September 16, 2014, DAVIS, CA—The University of California Office of the President (UCOP) has awarded A-G Program Status to the UC Davis Center for Integrated Computing and STEM Education (C-STEM Center). This new standing streamlines the process by which California high schools and middle schools can add C-STEM’s innovative coursework to their own curricula, thereby greatly increasing the UC Davis center’s impact throughout the Golden State.
As a result, far more students throughout California soon will enhance their math, computer and problem-solving skills by assigning small modular robots (“Mobots”) to various tasks via C++ programming commands. The Mobots were invented by C-STEM Director Harry H. Cheng, a professor in the UC Davis Department of Mechanical and Aerospace Engineering; and former graduate student Graham Ryland. The pair co-founded the Davis startup Barobo to develop the Mobot.
So-called A-G Program Status is significant because of its impact on high school students planning to continue their studies. Both the UC and California State University systems require entering freshmen to have completed a minimum number of high school courses in seven specified categories: history/social science (A), English (B), mathematics (C), laboratory science (D), alternative language (E), visual/performing arts (F) and college prep electives (G).
By earning A-G Program Status, the UC Davis C-STEM Center’s approved courses will be readily available to statewide high schools, which can add this material to their curricula without having to submit complete course content descriptions via the traditional — and much more protracted — UCOP approval process.
The C-STEM Center therefore will be better positioned to impact the future direction of K-14 computing and STEM (science, technology, engineering and math) education, thereby having a more significant impact on the nurturing of the future engineers so desperately needed by the state, the nation and the world.
“This is a milestone for the C-STEM Center,” Cheng said. “It means that high schools can much more readily adopt our research-based curriculum, to help close the achievement gap and better prepare students for career and college. We’re very pleased, moving forward, that our outreach efforts will have an even broader impact on the K-12 talent pipeline and workforce development process.”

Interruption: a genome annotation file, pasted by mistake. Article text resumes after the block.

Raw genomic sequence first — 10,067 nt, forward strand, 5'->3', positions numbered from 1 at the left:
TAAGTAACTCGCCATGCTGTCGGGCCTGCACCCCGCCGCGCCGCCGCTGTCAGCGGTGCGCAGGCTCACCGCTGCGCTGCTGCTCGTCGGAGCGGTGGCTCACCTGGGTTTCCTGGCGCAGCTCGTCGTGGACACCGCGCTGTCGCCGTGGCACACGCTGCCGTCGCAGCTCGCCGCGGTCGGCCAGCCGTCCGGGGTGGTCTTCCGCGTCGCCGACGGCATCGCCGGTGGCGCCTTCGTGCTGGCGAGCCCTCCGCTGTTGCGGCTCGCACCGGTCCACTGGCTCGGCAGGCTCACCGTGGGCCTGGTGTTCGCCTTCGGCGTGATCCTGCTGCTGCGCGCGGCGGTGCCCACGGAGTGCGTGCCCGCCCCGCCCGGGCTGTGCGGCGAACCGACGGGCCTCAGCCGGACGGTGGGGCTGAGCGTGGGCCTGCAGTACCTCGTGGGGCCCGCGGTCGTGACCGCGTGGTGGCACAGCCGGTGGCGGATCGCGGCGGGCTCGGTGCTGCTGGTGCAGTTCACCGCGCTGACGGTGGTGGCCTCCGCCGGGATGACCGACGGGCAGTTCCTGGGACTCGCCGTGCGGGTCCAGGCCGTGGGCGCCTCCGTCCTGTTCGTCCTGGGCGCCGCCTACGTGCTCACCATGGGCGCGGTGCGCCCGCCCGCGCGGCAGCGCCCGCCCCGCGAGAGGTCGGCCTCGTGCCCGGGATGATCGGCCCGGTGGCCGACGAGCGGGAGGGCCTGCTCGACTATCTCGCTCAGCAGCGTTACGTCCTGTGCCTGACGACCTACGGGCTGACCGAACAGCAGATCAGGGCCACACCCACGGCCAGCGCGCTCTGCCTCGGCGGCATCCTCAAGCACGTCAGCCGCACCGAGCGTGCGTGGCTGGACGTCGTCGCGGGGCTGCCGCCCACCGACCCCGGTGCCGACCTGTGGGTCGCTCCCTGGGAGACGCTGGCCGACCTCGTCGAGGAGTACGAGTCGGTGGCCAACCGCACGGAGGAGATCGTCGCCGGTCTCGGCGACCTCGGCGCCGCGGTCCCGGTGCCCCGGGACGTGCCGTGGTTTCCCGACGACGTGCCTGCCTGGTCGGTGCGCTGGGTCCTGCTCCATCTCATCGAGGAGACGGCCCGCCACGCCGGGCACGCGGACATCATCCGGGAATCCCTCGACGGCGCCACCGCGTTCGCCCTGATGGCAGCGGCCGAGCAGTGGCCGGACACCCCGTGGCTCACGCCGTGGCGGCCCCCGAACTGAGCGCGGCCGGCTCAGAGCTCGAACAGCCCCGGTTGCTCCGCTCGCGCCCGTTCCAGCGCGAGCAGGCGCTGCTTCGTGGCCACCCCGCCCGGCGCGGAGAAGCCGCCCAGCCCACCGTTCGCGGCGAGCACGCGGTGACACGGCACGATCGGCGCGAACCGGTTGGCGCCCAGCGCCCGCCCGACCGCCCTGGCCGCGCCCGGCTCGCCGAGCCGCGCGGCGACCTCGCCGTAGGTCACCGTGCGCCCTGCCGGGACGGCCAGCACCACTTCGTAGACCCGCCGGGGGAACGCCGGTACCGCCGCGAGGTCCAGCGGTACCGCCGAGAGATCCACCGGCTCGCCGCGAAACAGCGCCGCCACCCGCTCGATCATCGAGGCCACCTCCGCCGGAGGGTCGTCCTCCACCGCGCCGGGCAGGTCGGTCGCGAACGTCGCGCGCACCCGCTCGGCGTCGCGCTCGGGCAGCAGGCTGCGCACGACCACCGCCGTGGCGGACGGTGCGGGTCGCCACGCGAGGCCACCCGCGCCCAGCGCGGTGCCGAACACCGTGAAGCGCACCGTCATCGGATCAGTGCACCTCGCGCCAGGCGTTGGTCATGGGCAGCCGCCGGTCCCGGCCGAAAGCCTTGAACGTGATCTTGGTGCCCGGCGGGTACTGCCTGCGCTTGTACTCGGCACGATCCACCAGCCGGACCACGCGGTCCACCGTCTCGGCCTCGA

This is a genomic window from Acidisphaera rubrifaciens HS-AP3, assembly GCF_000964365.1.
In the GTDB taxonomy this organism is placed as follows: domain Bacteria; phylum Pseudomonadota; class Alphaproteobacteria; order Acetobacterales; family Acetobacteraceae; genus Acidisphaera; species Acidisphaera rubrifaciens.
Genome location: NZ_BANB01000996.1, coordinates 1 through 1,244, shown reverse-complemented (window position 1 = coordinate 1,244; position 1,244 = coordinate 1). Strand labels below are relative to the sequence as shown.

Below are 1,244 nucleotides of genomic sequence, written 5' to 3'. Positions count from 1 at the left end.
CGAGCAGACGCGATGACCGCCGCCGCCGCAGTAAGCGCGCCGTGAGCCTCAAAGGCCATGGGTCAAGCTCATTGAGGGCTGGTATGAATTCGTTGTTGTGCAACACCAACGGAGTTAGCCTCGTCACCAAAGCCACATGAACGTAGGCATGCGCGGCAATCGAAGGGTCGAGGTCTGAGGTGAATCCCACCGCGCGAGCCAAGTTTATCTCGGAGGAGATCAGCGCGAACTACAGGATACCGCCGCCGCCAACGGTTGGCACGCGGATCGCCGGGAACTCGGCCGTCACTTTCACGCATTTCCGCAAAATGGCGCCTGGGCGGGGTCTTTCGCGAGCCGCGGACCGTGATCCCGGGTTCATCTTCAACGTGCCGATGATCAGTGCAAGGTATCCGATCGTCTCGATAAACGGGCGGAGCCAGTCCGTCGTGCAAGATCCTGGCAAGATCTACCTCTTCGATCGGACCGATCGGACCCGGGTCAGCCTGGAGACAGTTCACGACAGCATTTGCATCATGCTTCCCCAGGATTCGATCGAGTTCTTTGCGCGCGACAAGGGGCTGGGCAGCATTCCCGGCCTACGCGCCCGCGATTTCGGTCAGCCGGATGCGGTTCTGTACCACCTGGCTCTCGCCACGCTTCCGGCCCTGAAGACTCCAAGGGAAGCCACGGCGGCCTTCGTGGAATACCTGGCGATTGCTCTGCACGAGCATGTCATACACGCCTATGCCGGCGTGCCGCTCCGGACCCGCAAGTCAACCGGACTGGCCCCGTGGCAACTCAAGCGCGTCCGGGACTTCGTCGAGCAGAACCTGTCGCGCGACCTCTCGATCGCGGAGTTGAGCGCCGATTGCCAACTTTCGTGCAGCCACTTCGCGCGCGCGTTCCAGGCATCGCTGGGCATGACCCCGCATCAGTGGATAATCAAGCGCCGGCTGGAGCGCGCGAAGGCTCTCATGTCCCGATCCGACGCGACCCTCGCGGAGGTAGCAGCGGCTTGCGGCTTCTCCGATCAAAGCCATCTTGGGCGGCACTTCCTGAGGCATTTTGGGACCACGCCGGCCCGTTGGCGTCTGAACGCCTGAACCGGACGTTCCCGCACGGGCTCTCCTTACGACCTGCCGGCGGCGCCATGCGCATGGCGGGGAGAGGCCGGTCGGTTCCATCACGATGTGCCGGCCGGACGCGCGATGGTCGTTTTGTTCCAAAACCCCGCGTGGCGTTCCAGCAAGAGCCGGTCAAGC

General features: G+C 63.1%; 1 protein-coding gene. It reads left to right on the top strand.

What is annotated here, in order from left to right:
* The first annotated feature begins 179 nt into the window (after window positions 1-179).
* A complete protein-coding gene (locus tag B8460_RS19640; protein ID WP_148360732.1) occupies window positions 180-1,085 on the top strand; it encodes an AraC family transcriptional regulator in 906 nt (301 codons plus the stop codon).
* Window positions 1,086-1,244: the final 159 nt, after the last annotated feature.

For the 2014-15 academic year, the C-STEM Center is making six courses available for high schools that wish to adopt them:
Four “preparatory courses” also are available for middle schools:
The C-STEM Center’s programs and curricula already are being used in more than 80 schools in the greater Sacramento region, the Bay Area and Southern California’s Orange County; that number includes more than a dozen high schools, middle schools and elementary schools throughout Yolo County.
The school coursework climaxes every spring with C-STEM Day, when teams of young students gather to demonstrate their skills in the RoboPlay Challenge Competition, the RoboPlay Video Competition, and the Math Programming Competition. This annual event has become increasingly popular, reflecting the expansion of the C-STEM Center’s outreach efforts. This year’s gathering grew beyond its home turf: The 2014 C-STEM Day, held May 31, involved 45 teams in events that took place simultaneously at UC Davis and UC Irvine. More than 40 Hewlett Packard and Intel volunteers served as competition judges.
Students already are anticipating the fifth annual C-STEM Day, scheduled for May 30, 2015, and once again to be held simultaneously at UC Davis and UC Irvine, along with possible additional sites.
This has been an exciting year for Cheng and the C-STEM Center. This spring, the California Department of Education awarded a $1.5 million grant to the Yolo County Office of Education (YCOE), for the purpose of enhancing STEM education via a partnership with the C-STEM Center.
The funds, administered through the California Math and Science Partnership Program, are being used to provide professional development over the next three years for 50 teachers in Yolo, Sacramento, Placer and Nevada counties. The project will help these classroom teachers augment their curricula with computer programming and robotics instruction, to better develop students’ critical thinking and problem-solving skills, while also helping students make meaningful connections between STEM topics and their relevance to real-world applications.
The grant’s co-principal investigators are Cheng and Ronda L. Adams, associate superintendent of the Yolo County Office of Education. The project builds on an existing partnership between YCOE and the UC Davis C-STEM program, which — with funding assistance from the National Science Foundation — has developed innovative educational computer and robotics technologies for hands-on learning by K-12 students.
Moving forward, the C-STEM Center’s fourth annual Conference on Integrated Computing and STEM Education will take place on November 7-9, 2014. This event provides a forum for K-14 STEM teachers, researchers, educators, policy makers and industrial partners to share their experiences, ideas and best practices, with the goal of influencing the future direction of integrated computing and STEM curricula.
Pre-conference workshops will take place Nov. 7-8 in the College of Engineering’s Kemper Hall. The conference, “Igniting Genius and Lighting the Spark for All,” will follow on Sunday, Nov. 9, at the UC Davis Conference Center. For more information, visit http://cstem.ucdavis.edu/teachers-administrators/